Lets be realistic – the primary job of a chef is to make money for the restaurant. Now the ways to get there are through creating a product that drives sales, exceeding customer expectations so they return, training the staff to be consistently great, and controlling costs. To this end, YES, food cost is important, however it is critical that chefs and managers understand that it is really contribution margin that holds the key to making money once the guest arrives.
Contribution margin refers to what the individual menu item contributes to the overall profitability of the restaurant. This can be tangible (the amount of money remaining after the expenses associated with making and serving that item are subtracted), and/or intangible (the item encourages the complementary sale of other items that are more profitable or helps to bring in future sales). Although I am not a great fan of “loss leaders” (items sold at or below cost to help generate volume), I do understand and support using certain menu items as a marketing tool.
Let’s first look at the tangible nature of contribution margin. Here comes the basic math…..
A menu item using chicken breast on your menu sells for $12 and costs the operation $4 to prepare. $4.00/$12.00 = 33% cost of goods. This falls within the normal range for food cost in full-service restaurants. Everyone is happy and the menu item contributes $8.00 to cover all other expenses in the restaurant (CONTRIBUTION MARGIN). A Veal Chop entree sells for $32.00 and costs $17 to produce. $17.00/$32.00 = 53% cost of goods. This is far beyond normal “acceptable” food cost for full-service restaurants. Management is not happy. Now here is the kicker: $32-$17=$15 CONTRIBUTION – much greater than the $8 from chicken, yet the other costs of operating the restaurant remain the same whether you sell chicken or veal. The veal is a greater contributor to the financial success of the restaurant even though the food cost % appears to be unacceptable.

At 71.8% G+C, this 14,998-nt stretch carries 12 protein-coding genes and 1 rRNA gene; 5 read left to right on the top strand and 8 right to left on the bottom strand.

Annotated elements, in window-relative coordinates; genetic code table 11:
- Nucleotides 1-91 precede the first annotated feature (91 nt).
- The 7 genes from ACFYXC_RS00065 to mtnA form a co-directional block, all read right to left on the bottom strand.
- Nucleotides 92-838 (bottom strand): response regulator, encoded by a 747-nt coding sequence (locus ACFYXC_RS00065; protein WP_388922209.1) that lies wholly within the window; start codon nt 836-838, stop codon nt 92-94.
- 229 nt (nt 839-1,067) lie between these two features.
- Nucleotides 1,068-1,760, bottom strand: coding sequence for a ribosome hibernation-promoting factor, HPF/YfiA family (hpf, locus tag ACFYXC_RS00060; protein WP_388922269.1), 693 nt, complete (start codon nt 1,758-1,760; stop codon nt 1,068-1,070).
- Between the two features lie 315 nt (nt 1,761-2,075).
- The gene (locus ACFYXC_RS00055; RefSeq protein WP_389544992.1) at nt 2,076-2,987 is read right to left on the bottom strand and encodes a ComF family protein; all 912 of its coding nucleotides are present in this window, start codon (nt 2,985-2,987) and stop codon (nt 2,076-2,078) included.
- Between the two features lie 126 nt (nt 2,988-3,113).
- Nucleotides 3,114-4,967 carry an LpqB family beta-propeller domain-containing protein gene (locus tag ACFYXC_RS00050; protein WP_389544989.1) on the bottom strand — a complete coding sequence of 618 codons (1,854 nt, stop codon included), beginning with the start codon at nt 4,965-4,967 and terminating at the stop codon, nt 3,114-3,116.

The intangible is even more interesting: it is not always fair to make generalizations, yet if you were so inclined to build a statistical study you would probably discover that the person buying chicken is less likely to buy expensive wines, appetizers and desserts than the veal guest. So, one could assume that there is a greater likelihood of selling high profit “extras” with veal orders and contribute greatly to the overall profitability of the restaurant even though the food cost % seems out of whack.
One last measurement: as stated in a previous article: “The Top Line Drives the Bottom Line” – it is very important to convince your servers to up sell and increase sales volume. The 53% food cost veal chop is a natural tool to help sell all of the extras and raise the top line. For the server, the base for gratuity also increases: End of story – everyone wins!
Back to the original question: How Important is Food Cost? There is a case to be made for effective menu planning leading to better contribution. In either case, control to any budgeted percentage is essential for long-term success.
Do you need help with sales and cost of goods? Contact Harvest America Ventures for assistance. Look for Harvest Deep Dive Seminars for restaurateurs coming to a city near you. Coming to: Boston, Albany, Lake Placid, Burlington, and Rochester.
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